- Different areas of engineering, energy and infrastructure
- Typical roles in engineering, energy and infrastructure
- Skills and qualifications
- Key employers
- The application process
- Engineering, energy and infrastructure sector graduate jobs and schemes
- More information
Do you have a technical mind? Do you enjoy seeing a project from the research stage through to the end with a tangible object as an outcome? If you want to mastermind how things are built, a career in the engineering, energy and infrastructure sector could be perfect for you.
The jobs you find in the engineering, energy and infrastructure sector have a wide range of applications and purposes but all have the central intention of maintaining, designing and generating new structures, whether the buildings that we live, work and meet in or the transportation of people, goods or energy. Here are the main areas of the engineering, energy and infrastructure sector:
When working in energy, your job is providing the public with the power that heats their homes, cooks their food and turns on their lights. You could work with renewable energy including hydroelectric, wind, biomass, geothermal and solar power. Alternatively, you could work with nonrenewable energy sources like natural gas, coal, oil and nuclear energy.
Your job may be designing the systems which generate the energy, making sure to keep to safety regulations, working out new ways of bringing the energy to consumers or even coming up with new ways of making energy. This is particularly relevant with the shift towards renewable sources of energy over fossil fuels.
In engineering, you design and build new structures and systems. Engineering is relevant to many areas of work and your work could be anything from creating new forms of transport or transport links to designing new machines to help treat medical conditions in biomedical engineering to building planes and rockets in aerospace engineering.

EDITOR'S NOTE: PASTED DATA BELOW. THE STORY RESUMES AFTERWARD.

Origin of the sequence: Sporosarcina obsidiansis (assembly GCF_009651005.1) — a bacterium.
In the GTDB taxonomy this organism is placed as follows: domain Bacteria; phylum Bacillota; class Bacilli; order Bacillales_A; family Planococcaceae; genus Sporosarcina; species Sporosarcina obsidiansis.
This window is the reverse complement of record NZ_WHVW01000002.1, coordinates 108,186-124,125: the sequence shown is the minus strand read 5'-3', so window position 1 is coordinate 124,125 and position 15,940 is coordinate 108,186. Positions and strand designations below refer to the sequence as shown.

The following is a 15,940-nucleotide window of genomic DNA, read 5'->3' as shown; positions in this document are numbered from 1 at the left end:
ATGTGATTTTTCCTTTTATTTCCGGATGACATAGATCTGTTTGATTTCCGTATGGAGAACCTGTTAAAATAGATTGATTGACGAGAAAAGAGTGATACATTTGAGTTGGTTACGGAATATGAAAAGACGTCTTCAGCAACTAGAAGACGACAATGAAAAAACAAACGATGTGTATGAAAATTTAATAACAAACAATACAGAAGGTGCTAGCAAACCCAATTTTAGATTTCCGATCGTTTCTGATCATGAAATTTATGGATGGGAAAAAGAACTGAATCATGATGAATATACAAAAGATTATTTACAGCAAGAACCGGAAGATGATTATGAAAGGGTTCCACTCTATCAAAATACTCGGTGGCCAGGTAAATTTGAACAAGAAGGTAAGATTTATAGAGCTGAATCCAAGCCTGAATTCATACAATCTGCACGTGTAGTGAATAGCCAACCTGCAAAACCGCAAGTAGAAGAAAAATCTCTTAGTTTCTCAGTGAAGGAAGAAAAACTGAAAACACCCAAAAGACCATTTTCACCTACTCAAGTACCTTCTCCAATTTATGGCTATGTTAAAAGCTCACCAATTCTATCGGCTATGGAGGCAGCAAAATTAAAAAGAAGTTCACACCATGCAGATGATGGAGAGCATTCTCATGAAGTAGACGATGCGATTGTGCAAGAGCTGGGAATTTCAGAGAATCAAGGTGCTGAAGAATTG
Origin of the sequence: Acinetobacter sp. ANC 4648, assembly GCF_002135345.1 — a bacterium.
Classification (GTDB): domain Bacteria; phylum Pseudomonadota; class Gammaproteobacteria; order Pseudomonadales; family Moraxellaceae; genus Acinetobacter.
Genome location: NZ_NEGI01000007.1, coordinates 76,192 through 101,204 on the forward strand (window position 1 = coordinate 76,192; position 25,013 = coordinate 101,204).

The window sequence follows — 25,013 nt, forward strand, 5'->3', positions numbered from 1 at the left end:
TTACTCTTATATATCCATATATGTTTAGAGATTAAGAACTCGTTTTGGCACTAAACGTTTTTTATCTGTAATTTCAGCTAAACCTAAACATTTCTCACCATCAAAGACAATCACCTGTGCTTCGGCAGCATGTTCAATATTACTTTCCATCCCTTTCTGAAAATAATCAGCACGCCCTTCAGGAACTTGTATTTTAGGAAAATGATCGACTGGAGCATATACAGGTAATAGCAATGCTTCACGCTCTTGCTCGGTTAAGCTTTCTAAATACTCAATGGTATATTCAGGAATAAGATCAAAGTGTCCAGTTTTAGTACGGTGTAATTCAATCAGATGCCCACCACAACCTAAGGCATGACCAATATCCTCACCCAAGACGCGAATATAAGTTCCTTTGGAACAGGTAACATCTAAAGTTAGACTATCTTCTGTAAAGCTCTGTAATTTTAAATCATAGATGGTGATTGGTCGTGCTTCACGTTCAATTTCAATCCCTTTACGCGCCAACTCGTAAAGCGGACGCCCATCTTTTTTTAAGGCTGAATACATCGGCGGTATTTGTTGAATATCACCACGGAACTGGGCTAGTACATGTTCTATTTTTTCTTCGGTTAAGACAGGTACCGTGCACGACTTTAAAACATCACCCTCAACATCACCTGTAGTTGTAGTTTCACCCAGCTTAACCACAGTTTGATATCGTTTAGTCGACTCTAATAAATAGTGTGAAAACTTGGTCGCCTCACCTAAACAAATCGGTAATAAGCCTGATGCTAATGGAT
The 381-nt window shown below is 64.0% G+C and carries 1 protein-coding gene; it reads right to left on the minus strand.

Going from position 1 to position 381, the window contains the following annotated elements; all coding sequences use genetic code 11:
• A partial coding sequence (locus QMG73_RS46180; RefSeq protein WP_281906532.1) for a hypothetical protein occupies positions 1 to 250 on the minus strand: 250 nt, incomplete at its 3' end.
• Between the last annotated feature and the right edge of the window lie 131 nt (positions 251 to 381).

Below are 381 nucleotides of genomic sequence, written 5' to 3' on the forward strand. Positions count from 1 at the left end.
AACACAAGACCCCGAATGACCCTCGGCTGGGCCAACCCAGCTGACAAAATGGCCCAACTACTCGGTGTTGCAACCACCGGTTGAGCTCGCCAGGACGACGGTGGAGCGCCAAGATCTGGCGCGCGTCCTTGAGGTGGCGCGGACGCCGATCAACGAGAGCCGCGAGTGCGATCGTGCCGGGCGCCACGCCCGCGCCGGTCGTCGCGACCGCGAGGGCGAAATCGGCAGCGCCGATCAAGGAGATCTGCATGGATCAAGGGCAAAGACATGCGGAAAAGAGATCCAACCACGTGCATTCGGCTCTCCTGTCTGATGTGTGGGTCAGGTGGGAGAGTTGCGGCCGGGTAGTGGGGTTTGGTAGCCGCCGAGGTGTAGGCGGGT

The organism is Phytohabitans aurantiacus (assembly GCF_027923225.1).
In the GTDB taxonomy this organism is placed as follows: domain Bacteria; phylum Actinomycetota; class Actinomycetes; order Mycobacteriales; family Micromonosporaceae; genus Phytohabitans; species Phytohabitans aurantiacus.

Engineering involves designing new systems, testing them to make sure they work efficiently and are safe and also improving systems that are already in place. A common factor in the engineering sector is having a high level of technical understanding in the particular field that you’re working in from chemistry to bridge construction.
If you’re interested in engineering, take an in-depth look at the different types of engineering.
When working in architecture, your job focuses on buildings and other structures. Your work includes making sure the buildings are safe and comply with safety requirements. You may design new buildings or plan improvements to existing structures. You could have a particular specialism in architecture. For example, you may work with older buildings, making sure that new additions to them or changes that the owners want to make don’t cause any damage or violate regulations, for example if a building is listed.
Property and construction
Where architecture focuses on the design of structures, property and construction does the actual building of these designs. This field extends from the building work to selling the finished item. You work with all different types of building in the property and construction field. You could specialise in housing from family homes to mansions to flats, commercial buildings from retail stores to office blocks, production buildings from factories to warehouses and public sector buildings from hospitals to schools. This could be either selling or building the structures.
Each area of the engineering, energy and infrastructure sector has multiple jobs that are available to you. Here are the main career paths in each area:
- Energy engineer. In this role, you use your engineering background to design new sources of energy or new sites to produce the energy. You could specialise in either renewable or non-renewable sources of energy.
- Environmental advisor. When working as an environmental advisor in the energy industry, you provide valuable insights into the impact of the work on the environment both locally and globally. You advise on whether the work complies with environmental regulations and any adjustments that should be made.
- Geologist. As a geologist in the energy sector, your job typically involves locating new sources of natural gas and oil for energy companies to extract. Geology extends beyond non-renewable energy sources and there is a growing requirement for geologists working in geothermal energy sources.
Find out more about the types of roles available in energy and infrastructure.